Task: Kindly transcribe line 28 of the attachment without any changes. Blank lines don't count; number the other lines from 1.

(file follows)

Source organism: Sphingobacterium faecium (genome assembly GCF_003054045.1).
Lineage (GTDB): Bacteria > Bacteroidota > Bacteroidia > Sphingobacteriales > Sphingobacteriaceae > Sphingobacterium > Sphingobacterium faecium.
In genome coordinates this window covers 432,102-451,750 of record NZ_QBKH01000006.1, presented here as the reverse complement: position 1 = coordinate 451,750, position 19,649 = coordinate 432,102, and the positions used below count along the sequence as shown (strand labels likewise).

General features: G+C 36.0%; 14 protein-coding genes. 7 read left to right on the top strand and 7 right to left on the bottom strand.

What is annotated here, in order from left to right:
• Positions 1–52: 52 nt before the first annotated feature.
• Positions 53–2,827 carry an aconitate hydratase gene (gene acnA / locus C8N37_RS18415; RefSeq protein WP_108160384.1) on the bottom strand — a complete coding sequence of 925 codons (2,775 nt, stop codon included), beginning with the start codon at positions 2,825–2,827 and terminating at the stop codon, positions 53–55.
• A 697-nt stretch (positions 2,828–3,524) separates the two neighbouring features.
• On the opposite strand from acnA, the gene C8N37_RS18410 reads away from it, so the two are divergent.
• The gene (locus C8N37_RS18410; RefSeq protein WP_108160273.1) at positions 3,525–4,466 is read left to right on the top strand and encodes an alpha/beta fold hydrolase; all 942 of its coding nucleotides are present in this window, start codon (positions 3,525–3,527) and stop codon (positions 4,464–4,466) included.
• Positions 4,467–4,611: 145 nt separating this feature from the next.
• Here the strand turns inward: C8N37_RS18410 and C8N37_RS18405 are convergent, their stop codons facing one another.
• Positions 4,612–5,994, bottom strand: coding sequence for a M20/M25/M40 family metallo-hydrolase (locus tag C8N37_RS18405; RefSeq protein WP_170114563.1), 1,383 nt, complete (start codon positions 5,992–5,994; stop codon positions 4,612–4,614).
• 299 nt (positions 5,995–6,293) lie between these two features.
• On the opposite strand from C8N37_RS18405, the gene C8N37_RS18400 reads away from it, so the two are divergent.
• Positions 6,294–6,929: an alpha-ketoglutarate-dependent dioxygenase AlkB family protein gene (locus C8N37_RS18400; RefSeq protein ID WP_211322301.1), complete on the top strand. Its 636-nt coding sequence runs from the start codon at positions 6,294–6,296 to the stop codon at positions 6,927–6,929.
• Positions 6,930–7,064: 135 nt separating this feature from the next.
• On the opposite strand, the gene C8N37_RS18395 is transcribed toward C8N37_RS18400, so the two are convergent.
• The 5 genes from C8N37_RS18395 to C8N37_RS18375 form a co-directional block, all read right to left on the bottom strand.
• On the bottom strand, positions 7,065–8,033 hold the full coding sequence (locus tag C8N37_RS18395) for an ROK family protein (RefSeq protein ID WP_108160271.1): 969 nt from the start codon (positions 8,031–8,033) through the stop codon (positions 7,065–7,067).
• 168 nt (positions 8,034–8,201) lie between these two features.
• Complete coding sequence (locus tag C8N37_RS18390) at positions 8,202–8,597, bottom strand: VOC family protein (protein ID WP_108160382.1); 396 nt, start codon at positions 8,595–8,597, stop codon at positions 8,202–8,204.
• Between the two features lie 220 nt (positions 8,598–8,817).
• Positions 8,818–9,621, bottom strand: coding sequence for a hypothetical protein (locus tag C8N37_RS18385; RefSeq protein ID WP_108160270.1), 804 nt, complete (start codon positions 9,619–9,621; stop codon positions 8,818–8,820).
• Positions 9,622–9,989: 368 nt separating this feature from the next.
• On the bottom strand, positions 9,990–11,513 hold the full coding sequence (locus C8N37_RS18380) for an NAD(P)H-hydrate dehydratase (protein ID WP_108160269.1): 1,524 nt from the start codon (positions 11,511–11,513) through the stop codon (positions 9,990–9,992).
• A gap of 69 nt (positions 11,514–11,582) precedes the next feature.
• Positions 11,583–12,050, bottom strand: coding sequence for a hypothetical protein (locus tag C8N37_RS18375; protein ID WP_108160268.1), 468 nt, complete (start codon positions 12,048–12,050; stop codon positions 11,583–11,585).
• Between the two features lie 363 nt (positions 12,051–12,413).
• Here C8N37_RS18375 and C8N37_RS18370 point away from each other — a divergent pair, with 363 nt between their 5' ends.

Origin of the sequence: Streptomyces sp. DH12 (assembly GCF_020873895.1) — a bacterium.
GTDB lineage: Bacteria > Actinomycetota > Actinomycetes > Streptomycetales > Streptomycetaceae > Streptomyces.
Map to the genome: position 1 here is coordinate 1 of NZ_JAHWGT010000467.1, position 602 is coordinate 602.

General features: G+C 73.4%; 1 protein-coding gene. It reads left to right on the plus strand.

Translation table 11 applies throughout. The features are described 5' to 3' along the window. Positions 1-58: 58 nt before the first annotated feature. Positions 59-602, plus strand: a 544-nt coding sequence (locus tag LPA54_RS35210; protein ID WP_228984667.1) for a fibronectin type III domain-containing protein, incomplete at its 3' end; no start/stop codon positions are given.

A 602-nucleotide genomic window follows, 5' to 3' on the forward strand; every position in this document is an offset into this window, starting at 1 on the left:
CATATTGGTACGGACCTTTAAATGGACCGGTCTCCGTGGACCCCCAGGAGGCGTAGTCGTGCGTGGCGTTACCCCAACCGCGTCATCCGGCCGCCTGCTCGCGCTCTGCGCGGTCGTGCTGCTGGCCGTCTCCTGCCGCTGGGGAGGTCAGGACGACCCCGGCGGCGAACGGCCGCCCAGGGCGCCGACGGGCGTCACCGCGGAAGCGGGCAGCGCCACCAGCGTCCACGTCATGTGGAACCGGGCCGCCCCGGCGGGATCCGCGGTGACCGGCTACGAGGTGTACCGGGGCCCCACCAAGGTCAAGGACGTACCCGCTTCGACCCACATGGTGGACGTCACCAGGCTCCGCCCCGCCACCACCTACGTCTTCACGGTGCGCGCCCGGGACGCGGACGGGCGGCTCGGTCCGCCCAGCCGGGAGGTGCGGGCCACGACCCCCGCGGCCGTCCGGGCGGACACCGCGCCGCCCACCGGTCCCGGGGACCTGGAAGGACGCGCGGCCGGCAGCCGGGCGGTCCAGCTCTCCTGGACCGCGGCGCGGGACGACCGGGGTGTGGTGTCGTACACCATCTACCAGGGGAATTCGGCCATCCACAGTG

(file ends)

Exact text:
• Positions 11,583–12,050, bottom strand: coding sequence for a hypothetical protein (locus tag C8N37_RS18375; protein ID WP_108160268.1), 468 nt, complete (start codon positions 12,048–12,050; stop codon positions 11,583–11,585).